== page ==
The man who died Wednesday when his car plunged from the Southwest Spokane Street Swing Bridge was the founder of a local "black metal"...

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The man who died Wednesday when his car plunged from the Southwest Spokane Street Swing Bridge was the founder of a local “black metal” band and was convicted in 1986 of killing his mother.

Police say they are still trying to determine why the man, Kurt Struebing, 39, drove off the bridge.

Witnesses said that just before 1 p.m. Struebing passed several westbound cars waiting at the warning gates of the pivoting bridge that spans the Duwamish River connecting Harbor Island to West Seattle.

His car crashed through a wooden arm and a metal barricade before plummeting about 100 feet to the ground, police said. Struebing died at the scene.

Police said they are not ruling out anything in trying to determine the cause.

On April 7, 1986, the 20-year-old Struebing — the founder of the metal band NME — called 911 to report that he had killed his mother, Darlee Struebing, 53, in her Federal Way home.

He pleaded guilty to second-degree murder that year.

Court documents indicated that prosecutors and defense attorneys agreed Struebing was mentally ill, although they differed on whether he was criminally insane at the time of the murder.

Both had agreed to recommend an eight-year-sentence, but the judge instead handed down a 12-year prison term to be served in the mentally ill offenders’ unit of the Monroe Reformatory.

After Struebing’s release, the band resumed playing and as recently as October 2004, was playing clubs in Tacoma and Seattle, according to the band’s Web site.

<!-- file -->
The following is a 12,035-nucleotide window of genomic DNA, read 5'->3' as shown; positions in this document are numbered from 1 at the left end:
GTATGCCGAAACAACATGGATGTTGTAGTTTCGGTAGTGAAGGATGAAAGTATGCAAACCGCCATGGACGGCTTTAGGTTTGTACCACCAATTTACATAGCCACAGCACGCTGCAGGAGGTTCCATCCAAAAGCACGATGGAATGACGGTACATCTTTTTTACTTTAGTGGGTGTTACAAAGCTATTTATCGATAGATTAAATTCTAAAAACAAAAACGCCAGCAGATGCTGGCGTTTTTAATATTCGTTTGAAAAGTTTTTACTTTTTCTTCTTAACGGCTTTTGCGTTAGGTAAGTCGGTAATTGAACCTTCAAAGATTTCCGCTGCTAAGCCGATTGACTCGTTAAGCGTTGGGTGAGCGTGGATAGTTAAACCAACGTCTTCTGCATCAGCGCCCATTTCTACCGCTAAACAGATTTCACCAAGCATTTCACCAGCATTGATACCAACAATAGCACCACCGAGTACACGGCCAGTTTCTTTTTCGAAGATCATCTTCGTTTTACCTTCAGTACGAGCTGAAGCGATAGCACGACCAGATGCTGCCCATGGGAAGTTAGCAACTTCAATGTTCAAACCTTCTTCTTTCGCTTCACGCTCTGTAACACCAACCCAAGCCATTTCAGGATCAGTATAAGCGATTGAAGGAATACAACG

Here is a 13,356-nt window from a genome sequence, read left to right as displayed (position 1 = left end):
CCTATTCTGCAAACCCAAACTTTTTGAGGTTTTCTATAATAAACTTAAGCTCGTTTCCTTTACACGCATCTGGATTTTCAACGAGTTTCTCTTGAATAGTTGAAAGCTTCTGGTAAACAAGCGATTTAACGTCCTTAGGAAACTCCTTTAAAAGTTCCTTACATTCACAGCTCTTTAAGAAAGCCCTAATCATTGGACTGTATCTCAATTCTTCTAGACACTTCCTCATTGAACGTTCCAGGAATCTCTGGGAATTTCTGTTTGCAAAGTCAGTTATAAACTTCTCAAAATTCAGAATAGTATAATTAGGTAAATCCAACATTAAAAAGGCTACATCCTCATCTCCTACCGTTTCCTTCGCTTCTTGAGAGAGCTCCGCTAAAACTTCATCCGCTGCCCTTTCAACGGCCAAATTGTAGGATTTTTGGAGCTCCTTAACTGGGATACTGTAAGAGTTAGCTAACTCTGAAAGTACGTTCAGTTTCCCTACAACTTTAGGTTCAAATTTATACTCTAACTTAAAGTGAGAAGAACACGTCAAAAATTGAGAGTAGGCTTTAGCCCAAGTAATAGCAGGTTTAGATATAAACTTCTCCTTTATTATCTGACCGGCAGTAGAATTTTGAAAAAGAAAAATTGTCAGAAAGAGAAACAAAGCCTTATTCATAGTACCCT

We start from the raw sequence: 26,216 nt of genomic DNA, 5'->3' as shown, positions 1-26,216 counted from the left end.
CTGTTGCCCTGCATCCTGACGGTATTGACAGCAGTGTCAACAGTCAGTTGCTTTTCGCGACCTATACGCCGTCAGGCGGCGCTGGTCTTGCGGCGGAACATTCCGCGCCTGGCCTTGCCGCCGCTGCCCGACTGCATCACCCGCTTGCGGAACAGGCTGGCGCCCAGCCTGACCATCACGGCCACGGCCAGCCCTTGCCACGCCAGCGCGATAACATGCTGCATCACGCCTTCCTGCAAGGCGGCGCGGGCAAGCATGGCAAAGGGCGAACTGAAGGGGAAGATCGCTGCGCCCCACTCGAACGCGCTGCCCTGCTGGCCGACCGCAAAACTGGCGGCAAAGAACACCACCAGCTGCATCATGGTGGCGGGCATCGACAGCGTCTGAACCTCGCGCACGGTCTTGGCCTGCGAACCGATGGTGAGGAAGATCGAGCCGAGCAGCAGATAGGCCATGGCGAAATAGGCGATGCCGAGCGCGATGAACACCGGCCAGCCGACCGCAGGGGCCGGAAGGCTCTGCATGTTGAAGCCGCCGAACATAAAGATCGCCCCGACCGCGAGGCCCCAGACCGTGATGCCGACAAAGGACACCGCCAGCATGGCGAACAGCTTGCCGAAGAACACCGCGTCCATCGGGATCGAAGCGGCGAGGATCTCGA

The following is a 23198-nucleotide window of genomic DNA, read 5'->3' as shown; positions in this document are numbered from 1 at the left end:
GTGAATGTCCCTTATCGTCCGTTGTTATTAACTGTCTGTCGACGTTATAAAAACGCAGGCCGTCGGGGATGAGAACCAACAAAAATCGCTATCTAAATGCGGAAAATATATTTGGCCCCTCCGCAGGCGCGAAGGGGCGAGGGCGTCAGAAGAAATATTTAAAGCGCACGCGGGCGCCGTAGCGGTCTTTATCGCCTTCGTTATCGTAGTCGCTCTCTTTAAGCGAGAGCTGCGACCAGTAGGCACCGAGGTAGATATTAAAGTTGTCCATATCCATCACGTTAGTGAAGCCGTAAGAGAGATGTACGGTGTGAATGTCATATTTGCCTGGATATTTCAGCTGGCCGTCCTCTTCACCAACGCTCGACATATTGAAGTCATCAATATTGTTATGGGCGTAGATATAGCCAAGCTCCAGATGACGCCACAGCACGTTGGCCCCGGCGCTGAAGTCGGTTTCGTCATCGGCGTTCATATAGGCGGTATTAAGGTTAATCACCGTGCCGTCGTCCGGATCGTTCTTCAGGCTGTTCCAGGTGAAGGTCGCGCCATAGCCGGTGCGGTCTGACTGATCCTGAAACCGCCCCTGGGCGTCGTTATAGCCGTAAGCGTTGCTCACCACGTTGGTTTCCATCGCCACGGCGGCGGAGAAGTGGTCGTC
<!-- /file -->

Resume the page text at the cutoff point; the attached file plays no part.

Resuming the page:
The band’s manager, Lisa Bonner, said yesterday the person she and others knew is not the person from 20 years ago.

In recent years, Bonner said, Struebing had helped organize benefits, in one case for a music promoter badly injured in a car crash, and this year for the Federal Way family of John Sullivan, who played guitar in a metal band and was killed in a helicopter crash in Iraq six months after re-enlisting in the Army.

Bonner said she knew Struebing for three years, as part of Seattle’s metal scene. He contributed to a Web site where people in the metal community chat about anything, she said, but mostly talk about bands. From about 11 a.m. yesterday to midafternoon, about 3,000 postings dealt with Struebing’s death and NME.

Struebing was at first hesitant to participate because of his past, Bonner said.

And about a year and a half ago, when she started talking with NME about becoming the band’s manager, Struebing talked to her about killing his mother.

He told her that if she became NME’s manager, she would undoubtedly get questions. He wanted her to hear the story from him, she said.

The next day, she said, she called Struebing to say she loved him, that she didn’t care what he had done in the past, and that he had clearly changed.

But neither Bonner nor friend Clark Wheeler, known as Clark Chaos in the local metal band The Brain Dead, would disclose what Struebing had told them about killing his mother.

Bonner said Struebing had told her he wanted her to tell people, “That’s the past, and I’ve done my time.”

Struebing and Bonner also were partners in Syren Spawn, which helps fledgling metal bands.

Wheeler, who first came to know Struebing after going to the band’s shows 20 years ago, said he and Struebing went to a metal show a couple of weeks ago to see a Swedish band play.

As usual, Wheeler said, they had a great time. Struebing, he said, was funny, just as he usually was onstage. As with many people in underground metal bands, Struebing had a strong sense of humor usually tongue-in-cheek, said Wheeler.

Struebing, who lived in Des Moines, was married and had a 5-year-old son, and worked as a color printer at a specialty printing company, a co-worker said.

Bonner said she remembers being at Struebing’s house, watching as he beamed while his son played drums and he played guitar.

NME’s album “Unholy Death” is said to be something of a landmark recording in the black-metal category, according to music Web sites.

Christine Clarridge: 206-464-8983 or cclarridge@seattletimes.com